Keywords: Urban heat, climate change, coping strategies, low-income residents, India, Austria, building design, plot layout


4) Green and Blue Infrastructure (GBI) for Climate Responsive Planning- A Case of Navi Mumbai City, India

Anusha Roy1, Adinarayanane Ramamurthy2, Faiz Ahmed Chundeli2

1 Indian Institute of Technology, Bombay, India

2School of Planning and Architecture Vijayawada, India



The local climate of the region is influenced by various control parameters that decide the functions of the sub-system of the environment. In this research, climate dynamics at the grassroots level i.e, the lowermost planning unit of Navi Mumbai Municipal Corporation (NMMC) is investigated using Urban Climate Map (UC map) developed.  UC map of the study area is generated through the weighted sum of the two climate control parameters i.e. thermal load and dynamic potentials using GIS. Based on the UC map of Navi Mumbai, strong thermal loads are detected in high built-up areas with sparse green-blue infrastructure (GBI) and vice-versa. Similarly, a strong dynamic potential or cooing factor is detected in the system that can minimize the heat ingress into the city. It is observed that the thermal load impact on the Koparkhairne node is relatively less because of strong dynamic potentials in the area. About 40% of the Koparkhairne node falls under the lowest temperature in the region. Similarly, Vashi experiences a higher thermal load with negligible dynamic potentials to counter the heat ingress. Further, the study recommends protective, defensive, offensive, and opportunistic strategies using UC maps to minimize thermal load and capitalize on the dynamic potentials prevalent in the study area for future planning and development.

Keywords: Green and blue infrastructure; Thermal load; Dynamic Potential; Urban Climatic Map; Sustainable Built Environment


5) Role of Cultural Heritage in Conservation of Natural Environment amongst the Indigenous Communities of Kullu Region, Himachal Pradesh, India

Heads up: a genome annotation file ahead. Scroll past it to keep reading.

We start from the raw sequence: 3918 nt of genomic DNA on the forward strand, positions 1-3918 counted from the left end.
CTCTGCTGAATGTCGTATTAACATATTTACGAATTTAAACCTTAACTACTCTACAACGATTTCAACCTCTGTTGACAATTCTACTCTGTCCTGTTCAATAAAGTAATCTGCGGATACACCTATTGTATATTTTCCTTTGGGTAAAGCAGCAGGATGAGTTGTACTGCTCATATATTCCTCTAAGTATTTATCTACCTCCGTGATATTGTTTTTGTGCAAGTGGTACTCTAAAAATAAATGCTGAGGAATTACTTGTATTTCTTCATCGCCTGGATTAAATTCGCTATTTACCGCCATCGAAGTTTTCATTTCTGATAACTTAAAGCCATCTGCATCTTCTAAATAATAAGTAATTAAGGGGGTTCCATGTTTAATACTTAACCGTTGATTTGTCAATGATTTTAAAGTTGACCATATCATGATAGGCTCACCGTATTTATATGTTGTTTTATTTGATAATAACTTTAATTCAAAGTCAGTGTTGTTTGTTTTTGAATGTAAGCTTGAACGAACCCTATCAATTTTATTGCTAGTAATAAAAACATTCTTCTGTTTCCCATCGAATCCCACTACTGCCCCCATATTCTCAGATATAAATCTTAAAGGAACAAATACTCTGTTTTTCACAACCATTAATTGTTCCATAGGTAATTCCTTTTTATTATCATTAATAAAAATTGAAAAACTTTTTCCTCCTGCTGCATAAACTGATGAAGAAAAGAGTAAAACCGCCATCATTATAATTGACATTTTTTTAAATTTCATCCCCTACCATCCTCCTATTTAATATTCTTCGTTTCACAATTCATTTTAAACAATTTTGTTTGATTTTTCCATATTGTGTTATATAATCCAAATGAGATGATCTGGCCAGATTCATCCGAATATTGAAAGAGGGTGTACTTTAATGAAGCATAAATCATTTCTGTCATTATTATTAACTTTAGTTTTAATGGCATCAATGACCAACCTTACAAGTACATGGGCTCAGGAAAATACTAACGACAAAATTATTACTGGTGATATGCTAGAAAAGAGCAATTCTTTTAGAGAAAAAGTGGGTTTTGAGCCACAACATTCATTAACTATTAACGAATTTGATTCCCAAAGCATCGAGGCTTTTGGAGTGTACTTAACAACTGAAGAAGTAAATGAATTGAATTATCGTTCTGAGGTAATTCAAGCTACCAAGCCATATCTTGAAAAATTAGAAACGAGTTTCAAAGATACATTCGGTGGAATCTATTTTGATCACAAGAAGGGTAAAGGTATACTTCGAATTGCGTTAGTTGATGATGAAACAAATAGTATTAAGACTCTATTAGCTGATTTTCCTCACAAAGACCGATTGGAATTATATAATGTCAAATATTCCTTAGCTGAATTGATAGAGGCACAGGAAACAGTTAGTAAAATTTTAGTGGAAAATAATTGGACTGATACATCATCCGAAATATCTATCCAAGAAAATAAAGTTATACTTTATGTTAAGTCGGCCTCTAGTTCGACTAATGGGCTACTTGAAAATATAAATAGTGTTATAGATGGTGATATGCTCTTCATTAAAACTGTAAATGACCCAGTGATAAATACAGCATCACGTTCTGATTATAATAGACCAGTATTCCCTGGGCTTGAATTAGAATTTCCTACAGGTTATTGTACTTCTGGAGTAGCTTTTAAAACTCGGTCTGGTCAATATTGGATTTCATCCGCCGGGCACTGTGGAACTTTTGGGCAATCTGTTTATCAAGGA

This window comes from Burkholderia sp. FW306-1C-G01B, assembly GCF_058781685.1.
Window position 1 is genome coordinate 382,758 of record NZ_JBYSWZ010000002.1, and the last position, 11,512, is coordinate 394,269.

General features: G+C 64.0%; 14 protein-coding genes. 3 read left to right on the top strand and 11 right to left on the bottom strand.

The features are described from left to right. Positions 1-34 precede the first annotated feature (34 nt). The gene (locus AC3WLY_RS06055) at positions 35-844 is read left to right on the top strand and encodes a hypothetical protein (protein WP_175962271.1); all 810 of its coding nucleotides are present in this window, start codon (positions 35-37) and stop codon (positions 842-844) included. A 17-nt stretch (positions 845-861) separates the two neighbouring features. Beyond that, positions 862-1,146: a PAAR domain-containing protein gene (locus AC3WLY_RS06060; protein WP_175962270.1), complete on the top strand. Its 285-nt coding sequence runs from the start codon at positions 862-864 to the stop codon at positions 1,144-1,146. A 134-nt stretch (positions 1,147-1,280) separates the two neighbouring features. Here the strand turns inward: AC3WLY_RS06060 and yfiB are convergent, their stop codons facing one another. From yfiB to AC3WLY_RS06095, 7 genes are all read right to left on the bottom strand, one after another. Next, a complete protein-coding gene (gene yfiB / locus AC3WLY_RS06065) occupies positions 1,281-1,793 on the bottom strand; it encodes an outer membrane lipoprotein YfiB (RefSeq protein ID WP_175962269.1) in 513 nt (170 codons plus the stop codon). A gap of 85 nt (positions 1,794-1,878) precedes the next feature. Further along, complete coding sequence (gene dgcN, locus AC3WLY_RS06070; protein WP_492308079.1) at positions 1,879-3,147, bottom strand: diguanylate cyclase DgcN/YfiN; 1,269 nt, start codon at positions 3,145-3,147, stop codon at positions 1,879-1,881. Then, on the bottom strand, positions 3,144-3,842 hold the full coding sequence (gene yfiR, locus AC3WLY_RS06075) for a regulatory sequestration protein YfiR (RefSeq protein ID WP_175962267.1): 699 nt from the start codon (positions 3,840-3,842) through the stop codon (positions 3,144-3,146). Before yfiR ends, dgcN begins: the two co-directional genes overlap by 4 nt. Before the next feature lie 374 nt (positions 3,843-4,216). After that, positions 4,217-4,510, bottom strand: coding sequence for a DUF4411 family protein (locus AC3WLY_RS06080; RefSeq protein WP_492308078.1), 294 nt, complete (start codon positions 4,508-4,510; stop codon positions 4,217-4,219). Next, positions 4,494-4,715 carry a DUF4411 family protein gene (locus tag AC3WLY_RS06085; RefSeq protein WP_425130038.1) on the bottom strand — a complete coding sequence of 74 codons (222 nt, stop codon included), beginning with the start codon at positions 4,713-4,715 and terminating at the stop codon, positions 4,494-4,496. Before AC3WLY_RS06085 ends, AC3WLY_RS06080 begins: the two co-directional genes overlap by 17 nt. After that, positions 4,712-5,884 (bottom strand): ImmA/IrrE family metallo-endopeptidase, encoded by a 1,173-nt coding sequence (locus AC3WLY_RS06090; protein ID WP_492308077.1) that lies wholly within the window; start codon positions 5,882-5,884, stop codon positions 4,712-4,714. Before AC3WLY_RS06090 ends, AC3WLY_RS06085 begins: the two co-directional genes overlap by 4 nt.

Faiz Ahmed Chundeli1, Minakshi Jain1, Adinarayanane Ramamurthy1, Inderpal Singh2

1School of Planning and Architecture Vijayawada, Survey No.4, 4, ITI Rd, Krishna Nagar, Vijayawada, Andhra Pradesh 520008

2National Institute of Hamirpur, Himachal Pradesh 177001



In this paper, an attempt is made to document the cultural heritage exhibited by the indigenous Pahari community of the Kullu region, Himachal Pradesh, India. This study intends to show how the local culture, customs, tradition, and religious belief demonstrate the inherent nature of community in the preservation and protection of nature. Documentation of physical, socio-cultural, and religious aspects of local communities was carried out through an ethnographic approach i.e. non-participant observation coupled with the primary investigation and unstructured interviews with the local community. In addition, mapping of one of the most prevalent indigenous styles of construction i.e. Kathkuni is carried out. The findings of the study show that the folklores associated with the Devis and Devtas are the decisive factors in safeguarding the fragile natural environment. Further, it was observed that the Kathkuni style of construction is one of the ancient techniques used by the local community. Kathkuni constructions are extremely efficient in countering extreme climatic conditions. However, the study finds that the knowledge and required skills for constructing Kathkuni systems are gradually vanishing for various reasons, including urbanization, lack of skilled labor, and inherent-intense material usage. Preservation of rich cultural heritage and unique indigenous practices may help us to develop an inclusive coping strategy for addressing climate change and other environmental issues.